MLS and the USMNT have helped each other out down the years. But the domestic league deserves at least some time under the microscopeA full week has passed since a dreadful 90 minutes took the USA from part of the World Cup furniture to tournament spec…
Permanent link to this article: https://www.theguardian.com/football/blog/2017/oct/19/was-mls-really-to-blame-for-usas-world-cup-failure
MLS has long been derided as a retirement home for aging stars. But some young English players are choosing to kickstart their careers in the States
Over the last decade, Major League Soccer has attracted its fair share of British footballers. Since the league’s watershed moment with David Beckham’s acquisition, the likes of Steven Gerrard, Frank Lampard, Jermain Defoe and Ashley Cole have taken their talents to North America.
Of course, they all had one thing in common: their careers were in their twilight years when they made the move to MLS. It took a few years for Beckham’s superstar sheen to settle down enough for him to play quality football. Gerrard struggled to adapt to the league after his love affair with Liverpool. Lampard notoriously had his New York City FC debut delayed by over six months due to a stint with Manchester City and nagging injuries. Defoe arrived over the age of 30 and didn’t stick around long, while Cole had declined a previous LA Galaxy offer, saying that he wasn’t “ready to relax on a beach yet.”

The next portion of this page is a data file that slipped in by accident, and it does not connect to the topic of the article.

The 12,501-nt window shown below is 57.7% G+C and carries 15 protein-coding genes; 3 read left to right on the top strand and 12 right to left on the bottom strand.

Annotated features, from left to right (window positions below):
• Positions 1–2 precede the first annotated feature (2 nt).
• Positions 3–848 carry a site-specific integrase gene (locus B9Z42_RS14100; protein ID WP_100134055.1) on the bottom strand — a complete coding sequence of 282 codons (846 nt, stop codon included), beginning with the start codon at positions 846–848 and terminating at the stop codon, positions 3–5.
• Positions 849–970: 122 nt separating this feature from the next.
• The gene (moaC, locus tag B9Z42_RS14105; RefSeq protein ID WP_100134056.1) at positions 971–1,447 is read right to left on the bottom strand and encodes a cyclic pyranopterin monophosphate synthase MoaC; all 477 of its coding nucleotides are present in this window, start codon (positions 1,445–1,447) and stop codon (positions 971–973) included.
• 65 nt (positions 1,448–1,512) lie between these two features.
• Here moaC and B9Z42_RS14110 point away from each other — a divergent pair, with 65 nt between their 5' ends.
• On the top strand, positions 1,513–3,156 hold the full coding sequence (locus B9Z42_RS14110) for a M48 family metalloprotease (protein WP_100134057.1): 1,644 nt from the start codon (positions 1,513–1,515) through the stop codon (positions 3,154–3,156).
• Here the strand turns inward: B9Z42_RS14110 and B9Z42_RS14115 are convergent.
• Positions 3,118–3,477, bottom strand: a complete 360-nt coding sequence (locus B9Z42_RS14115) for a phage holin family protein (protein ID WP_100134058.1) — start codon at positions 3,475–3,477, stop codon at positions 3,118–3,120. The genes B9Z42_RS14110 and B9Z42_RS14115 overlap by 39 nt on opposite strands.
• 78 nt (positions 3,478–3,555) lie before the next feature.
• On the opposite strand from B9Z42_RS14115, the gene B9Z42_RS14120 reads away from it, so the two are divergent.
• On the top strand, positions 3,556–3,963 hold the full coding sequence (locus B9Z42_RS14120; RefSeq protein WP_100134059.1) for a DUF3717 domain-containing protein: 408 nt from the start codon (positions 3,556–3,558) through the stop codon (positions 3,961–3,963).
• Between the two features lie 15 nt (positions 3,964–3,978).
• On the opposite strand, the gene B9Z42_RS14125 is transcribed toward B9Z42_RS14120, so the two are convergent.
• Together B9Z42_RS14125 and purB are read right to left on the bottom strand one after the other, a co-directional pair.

Permanent link to this article: https://www.theguardian.com/football/blog/2017/sep/12/young-english-players-abroad-mls-nasl-football
Could homegrown imports like Minnesota United’s Christian Ramirez help MLS get over its reluctance to mine talent from the NASL and USL?
Every season, Major League Soccer has a crop of breakout players who are new to the league – this year we have Atlanta’s Josef Martínez (the Venezuelan who scored five goals in his first three matches – after netting just seven in three years with Turin). The best of these players often come from Europe or South America and immediately become key starters.
This year, there have been more examples of domestic players moving from the US lower divisions and succeeding in MLS than any year in recent memory. New York Red Bulls center back Aaron Long made his MLS debut in March and has started 13 matches for a potential MLS Cup contender. Meanwhile, expansion side Minnesota United has gotten crucial minutes from NASL domestic holdovers Christian Ramirez and Brent Kallman. Impressively, Ramirez has seven goals in his first 12 MLS matches, three off the Golden Boot pace.
Permanent link to this article: https://www.theguardian.com/football/blog/2017/may/25/how-mls-clubs-are-undervaluing-prospects-from-the-us-lower-divisions